Climate Change

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Snowfall in Yellowstone melts into rivers that span the continent from the Gulf of Mexico to the Pacific Ocean. Scientists are documenting significant changes in the amount of snow that falls here as well as the intensity and timing of spring runoff. These trends could affect everything you see when you come to the park, as well as everyone and everything living downstream.

A graph of atmospheric concentrations of CO2 showing years from 1960 to 2020 on x axis and parts per million of 320 to 400 on y axis. The red line increases sharply over the time period.
Atmospheric concentrations of CO2 began a markedincrease that coincides with the Industrial Revolution. CO2 levels rose by more than 20% from 1958 to 2019.

Today, climate change is no longer a vague threat in our future; it is the changing reality we live with, and it requires continuous planning and adaptation. Climate change presents significant risks to our nation’s natural and cultural resources. Though natural evolution and change are an integral part of our national parks, climate change jeopardizes their physical infrastructure, natural and cultural resources, visitor experience, and intrinsic values. Climate change is fundamentally transforming protected lands and will continue to do so for many years to come. Climate change will affect everyone’s experience of our national parks.

Some effects are already measurable. Warmer temperatures are accelerating the melting of mountain glaciers, reducing snowpack, and changing the timing, temperature, and amount of streamflow. These changes are expected to result in the loss or relocation of native species, altered vegetation patterns, and reduced water availability in some regions. Wildfire seasons have expanded, and fires have increased in severity, frequency, and size. More acres burned in the fire season of 2016 than in any year in the last century, except for 1988. Conditions that favor outbreaks of pests, pathogens, disease, and nonnative species invasion occur more frequently than in the recent past. In Alaska, melting sea ice threatens marine mammals as well as coastal communities, while thawing permafrost disrupts the structural basis of large regions, jeopardizing the physical stability of natural systems as well as buildings, roads, and facilities. Rising sea levels, ocean warming, and acidification affect wildlife habitat, cultural and historic features, coastal archeological sites, and park infrastructure, resulting in damage to and the loss of some coastal resources. Some studies suggest that extreme weather events such as thunderstorms, hurricanes,and windstorms that damage park infrastructure and habitat are increasing in frequency and intensity. Climate change will manifest itself not only as changes in average conditions, creating a “new normal,” but also as changes in particular climate events (e.g., more intense storms, floods, or drought). These extreme climate events may cause widespread and fundamental shifts in conditions of park resources.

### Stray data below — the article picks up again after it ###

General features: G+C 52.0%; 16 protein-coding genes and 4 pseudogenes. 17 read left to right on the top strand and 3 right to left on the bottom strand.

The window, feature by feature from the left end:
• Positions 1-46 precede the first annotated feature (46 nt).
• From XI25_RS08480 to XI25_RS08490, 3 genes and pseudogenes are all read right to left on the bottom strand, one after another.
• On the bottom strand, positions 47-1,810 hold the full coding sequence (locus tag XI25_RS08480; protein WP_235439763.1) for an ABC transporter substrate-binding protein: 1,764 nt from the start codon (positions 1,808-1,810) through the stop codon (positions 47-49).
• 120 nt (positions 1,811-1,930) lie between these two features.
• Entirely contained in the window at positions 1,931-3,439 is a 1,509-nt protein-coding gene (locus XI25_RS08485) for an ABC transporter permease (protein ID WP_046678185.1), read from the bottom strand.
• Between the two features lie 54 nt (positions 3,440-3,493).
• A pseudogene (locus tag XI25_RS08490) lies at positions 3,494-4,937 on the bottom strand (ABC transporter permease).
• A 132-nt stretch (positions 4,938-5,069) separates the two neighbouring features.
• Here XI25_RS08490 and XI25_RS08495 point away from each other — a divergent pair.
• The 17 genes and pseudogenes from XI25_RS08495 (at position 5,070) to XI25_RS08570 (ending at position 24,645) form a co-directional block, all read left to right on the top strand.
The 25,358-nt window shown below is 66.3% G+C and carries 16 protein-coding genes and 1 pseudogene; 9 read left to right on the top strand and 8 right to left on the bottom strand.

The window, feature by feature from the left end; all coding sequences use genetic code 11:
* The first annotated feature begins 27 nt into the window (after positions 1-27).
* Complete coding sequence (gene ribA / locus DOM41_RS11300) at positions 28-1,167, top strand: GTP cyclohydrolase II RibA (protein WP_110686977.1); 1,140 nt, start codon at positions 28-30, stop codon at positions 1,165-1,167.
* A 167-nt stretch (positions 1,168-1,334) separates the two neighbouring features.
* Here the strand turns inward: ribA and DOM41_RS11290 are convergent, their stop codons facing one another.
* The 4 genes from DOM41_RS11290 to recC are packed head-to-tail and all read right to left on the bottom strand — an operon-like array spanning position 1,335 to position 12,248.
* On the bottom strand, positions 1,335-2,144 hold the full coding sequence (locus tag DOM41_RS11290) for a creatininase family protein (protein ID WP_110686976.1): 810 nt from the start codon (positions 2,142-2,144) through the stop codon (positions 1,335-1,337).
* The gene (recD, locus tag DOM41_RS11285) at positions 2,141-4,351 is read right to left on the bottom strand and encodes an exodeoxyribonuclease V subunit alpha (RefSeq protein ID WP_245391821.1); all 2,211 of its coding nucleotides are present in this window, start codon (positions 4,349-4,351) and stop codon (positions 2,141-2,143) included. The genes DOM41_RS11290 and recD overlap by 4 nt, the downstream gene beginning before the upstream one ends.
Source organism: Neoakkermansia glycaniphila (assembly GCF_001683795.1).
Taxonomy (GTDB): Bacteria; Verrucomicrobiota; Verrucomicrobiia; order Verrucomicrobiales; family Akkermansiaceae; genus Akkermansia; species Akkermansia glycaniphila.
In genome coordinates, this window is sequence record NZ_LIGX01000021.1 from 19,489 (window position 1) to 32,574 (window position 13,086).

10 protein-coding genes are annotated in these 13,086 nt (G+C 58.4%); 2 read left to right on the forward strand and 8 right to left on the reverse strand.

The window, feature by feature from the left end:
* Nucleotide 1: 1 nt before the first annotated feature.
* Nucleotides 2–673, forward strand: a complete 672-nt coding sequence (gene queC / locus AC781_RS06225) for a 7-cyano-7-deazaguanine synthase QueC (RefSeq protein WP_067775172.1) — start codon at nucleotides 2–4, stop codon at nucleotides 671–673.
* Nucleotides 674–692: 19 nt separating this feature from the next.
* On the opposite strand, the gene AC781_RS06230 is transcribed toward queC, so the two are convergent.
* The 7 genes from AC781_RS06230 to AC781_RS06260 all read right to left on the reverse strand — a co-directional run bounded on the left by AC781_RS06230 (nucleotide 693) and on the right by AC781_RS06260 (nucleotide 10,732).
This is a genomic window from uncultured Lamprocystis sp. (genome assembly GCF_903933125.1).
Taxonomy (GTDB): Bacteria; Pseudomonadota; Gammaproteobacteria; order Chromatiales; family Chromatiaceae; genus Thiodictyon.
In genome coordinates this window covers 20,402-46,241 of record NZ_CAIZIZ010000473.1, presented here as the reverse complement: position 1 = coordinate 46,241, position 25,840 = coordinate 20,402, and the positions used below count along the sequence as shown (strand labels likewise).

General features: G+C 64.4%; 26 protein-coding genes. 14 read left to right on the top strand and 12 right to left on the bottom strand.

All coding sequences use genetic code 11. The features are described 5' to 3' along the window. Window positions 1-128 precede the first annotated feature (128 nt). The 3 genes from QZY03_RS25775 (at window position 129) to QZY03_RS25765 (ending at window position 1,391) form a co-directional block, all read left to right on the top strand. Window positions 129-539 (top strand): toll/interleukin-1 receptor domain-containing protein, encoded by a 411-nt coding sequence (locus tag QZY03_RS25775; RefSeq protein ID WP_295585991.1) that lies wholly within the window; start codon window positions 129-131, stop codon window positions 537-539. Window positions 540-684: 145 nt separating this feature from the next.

A 2014 assessment of the magnitude and direction of ongoing climate changes in Yellowstone National Park showed that recent climatic conditions are already shifting beyond the historical range of variability. Ongoing and future climate change will likely affect all aspects of park management, including natural and cultural resource protection as well as park operations and visitor experience. In order to deal with the predicted impacts, effective planning and management must be grounded in concrete information about past dynamics, present conditions, and projected future change.

A view of Mount Washburn with purple flowers in the foreground and a snow patch off in the distance
Changes in Yellowstone Climate

Scientists with the National Park Service and other organizations closely monitor variables that may reflect a changing climate.

A dead tree reflects clearly on the runoff held by the Upper Mammoth Terraces
Climate Change Explorer

The Climate Change Explorer is a tool that compares past averages to future predictions for variables in the Greater Yellowstone Area.

A great blue heron preparing to take flight in the early morning along the Yellowstone River
Examining the Evidence

Climate change is predicted to cause birds to shift their range, migratory patterns and timing, and interfere with reproduction.



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Last updated: September 25, 2020

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